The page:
2. How to Add Money to Prepaid Card?
You can load money on them using your bank accounts. While some cards are to be used once only, others can be reused as per your wish, after loading more money. You can add more money later, in several ways.
- You can set up direct deposits to the card.
- Take your card to the retailer that can add funds to the card.
- Deposit a cheque to the account linked with your card.
- Transfer money to your card from your bank. Most prepaid cards charge a fee when you reload cash into them. Once you have added funds to your card, you can spend or withdraw the money through ATMs.
Prepaid cards feel and look precisely like credit or debit cards.
They are plastic, with a magnetic stripe on the back and a chip for security. Like credit and debit cards, prepaid cards also use Mastercard and visa payment networks to make payments.
It’s simple – Swipe the card when shopping at the retailers. If you are shopping online, type your card number. At an ATM, insert your prepaid card just like any other card and withdraw the cash. Remember that you could be charged a fee for every purchase or ATM transaction.
The prepaid card has some pros and cons; that you should be aware.
3. What are the Advantages of Prepaid Cards?
No credit history required: Anyone can qualify to use this prepaid card. The card issuer will not check your credit scores, as you are not borrowing any money.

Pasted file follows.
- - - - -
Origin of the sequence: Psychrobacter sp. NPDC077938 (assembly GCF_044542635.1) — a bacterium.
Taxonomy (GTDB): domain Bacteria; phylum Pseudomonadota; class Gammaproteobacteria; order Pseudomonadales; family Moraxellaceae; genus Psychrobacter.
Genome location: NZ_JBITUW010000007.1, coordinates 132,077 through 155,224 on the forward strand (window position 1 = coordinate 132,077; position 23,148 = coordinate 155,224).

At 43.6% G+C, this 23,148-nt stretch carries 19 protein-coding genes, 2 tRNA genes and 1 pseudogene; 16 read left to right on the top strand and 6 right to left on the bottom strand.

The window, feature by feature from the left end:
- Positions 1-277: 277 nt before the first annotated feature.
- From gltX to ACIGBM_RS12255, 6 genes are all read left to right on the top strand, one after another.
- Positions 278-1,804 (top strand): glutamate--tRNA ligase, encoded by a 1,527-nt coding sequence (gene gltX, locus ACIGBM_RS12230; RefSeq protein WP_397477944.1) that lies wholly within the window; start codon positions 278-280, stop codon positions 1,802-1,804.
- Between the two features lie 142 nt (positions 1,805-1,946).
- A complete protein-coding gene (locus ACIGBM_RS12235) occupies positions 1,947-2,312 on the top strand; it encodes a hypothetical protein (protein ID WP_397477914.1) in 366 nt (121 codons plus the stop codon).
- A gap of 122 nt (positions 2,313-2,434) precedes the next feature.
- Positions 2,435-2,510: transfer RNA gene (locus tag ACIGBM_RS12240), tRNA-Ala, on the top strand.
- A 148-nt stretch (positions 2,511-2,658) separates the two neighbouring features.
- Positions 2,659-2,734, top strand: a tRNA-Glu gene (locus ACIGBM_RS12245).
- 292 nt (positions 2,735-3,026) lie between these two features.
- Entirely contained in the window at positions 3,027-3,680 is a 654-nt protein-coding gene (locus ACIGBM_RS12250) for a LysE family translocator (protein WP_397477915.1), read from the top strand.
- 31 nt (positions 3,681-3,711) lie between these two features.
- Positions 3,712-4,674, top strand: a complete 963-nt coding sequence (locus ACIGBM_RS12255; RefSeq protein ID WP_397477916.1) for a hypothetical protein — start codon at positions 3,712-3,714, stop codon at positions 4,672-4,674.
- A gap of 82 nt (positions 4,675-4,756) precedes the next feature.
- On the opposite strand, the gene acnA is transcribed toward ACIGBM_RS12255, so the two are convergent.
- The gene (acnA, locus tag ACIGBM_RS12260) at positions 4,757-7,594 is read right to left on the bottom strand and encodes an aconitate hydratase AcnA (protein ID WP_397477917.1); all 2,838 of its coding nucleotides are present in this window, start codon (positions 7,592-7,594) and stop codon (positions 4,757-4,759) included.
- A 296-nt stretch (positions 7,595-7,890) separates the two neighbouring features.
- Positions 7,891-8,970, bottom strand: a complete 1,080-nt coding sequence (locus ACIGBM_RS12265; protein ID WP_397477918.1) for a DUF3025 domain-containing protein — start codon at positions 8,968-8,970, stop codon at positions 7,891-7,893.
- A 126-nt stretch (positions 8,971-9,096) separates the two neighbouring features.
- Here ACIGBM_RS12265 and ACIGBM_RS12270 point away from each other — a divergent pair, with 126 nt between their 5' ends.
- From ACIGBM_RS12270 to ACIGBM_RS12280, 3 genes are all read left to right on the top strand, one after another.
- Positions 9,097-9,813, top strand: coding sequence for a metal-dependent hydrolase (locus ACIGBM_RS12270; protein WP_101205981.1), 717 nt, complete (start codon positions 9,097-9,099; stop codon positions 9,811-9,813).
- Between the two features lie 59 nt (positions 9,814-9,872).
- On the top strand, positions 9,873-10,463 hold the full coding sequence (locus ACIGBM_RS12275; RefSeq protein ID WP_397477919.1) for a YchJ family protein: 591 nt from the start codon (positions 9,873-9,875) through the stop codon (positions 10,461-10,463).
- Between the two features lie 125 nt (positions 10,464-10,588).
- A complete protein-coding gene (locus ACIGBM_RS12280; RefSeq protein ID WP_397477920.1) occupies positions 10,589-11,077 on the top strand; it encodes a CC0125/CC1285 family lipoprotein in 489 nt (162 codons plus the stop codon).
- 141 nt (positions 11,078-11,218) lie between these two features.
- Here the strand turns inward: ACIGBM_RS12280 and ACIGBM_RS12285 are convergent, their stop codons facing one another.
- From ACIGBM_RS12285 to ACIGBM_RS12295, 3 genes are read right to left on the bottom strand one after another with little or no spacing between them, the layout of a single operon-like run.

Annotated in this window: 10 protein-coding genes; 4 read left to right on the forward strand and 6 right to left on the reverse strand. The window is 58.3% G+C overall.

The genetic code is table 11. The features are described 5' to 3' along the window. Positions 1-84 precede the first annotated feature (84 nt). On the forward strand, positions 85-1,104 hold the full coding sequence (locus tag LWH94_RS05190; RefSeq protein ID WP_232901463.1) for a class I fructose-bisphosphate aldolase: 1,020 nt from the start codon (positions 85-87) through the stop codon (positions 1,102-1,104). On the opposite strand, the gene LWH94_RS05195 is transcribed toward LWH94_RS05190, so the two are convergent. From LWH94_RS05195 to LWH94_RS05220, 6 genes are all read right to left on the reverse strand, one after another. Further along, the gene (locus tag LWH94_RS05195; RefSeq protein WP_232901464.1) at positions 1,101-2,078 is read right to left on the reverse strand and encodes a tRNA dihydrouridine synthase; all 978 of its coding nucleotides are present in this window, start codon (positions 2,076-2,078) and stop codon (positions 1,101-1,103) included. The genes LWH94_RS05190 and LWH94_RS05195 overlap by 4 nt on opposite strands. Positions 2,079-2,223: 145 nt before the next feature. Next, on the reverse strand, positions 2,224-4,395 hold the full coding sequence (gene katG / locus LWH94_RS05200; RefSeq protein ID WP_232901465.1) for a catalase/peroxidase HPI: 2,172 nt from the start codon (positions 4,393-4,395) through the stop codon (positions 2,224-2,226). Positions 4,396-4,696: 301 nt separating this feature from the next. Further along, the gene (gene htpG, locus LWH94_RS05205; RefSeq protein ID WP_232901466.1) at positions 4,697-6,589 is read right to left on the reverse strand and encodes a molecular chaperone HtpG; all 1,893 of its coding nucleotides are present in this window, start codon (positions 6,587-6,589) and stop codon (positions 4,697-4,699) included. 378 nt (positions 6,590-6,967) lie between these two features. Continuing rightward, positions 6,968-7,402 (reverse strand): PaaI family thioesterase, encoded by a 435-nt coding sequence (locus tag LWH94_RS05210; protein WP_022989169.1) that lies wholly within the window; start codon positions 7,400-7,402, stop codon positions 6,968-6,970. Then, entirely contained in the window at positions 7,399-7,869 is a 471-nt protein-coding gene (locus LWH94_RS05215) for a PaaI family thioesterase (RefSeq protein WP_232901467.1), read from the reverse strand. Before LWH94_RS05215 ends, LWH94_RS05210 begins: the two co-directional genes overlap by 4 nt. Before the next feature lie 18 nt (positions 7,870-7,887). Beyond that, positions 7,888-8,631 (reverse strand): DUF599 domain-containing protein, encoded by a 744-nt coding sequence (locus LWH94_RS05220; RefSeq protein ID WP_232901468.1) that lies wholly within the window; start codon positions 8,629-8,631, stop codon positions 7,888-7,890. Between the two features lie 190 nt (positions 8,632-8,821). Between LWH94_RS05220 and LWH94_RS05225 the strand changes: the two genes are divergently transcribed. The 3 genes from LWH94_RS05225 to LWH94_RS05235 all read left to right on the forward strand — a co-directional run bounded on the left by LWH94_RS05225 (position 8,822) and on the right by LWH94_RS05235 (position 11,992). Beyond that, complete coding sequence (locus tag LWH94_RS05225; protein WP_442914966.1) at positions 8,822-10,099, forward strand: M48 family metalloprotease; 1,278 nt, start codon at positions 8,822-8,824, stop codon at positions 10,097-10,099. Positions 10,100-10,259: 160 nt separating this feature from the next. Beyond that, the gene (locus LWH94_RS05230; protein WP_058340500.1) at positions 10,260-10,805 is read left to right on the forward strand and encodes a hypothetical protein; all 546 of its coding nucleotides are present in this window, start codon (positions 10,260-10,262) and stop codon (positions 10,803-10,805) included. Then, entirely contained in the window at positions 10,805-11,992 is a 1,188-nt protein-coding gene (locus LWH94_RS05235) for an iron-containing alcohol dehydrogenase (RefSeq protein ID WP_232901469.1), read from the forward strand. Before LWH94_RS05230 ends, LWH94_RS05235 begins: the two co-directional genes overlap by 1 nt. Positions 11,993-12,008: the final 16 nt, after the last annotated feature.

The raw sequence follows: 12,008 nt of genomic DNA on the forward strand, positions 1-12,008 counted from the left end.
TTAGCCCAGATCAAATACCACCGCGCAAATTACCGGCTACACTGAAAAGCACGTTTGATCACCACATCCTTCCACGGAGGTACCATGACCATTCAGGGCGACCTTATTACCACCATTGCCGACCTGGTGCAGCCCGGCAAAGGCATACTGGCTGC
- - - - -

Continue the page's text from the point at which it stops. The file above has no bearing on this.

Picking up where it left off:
People with zero credit experience can also get this card quickly. But if you have a history of writing bad cheques, you may have difficulty getting a card from some of the prepaid card issuers.
No bank account required: If you prefer to live without a bank account but still want to use the advantages of being cashless, like paying online bills, mobile check deposits, or one swipe payments, then a prepaid debit card is your lifeline.
In some cases, prepaid debit cards cost less than an account in the bank.
Budgeting helps: Prepaid debit card can help you avoid getting into debt as the prepaid card money is loaded with your cash only.
It works pretty well for students, teens, or those who don’t want to be included in any debts.
Extra privacy: If you have any hesitation in using your card while traveling in an area that is notorious for credit card frauds, you can insulate your accounts by using prepaid cards.
4. What are the Disadvantages of a Prepaid Card?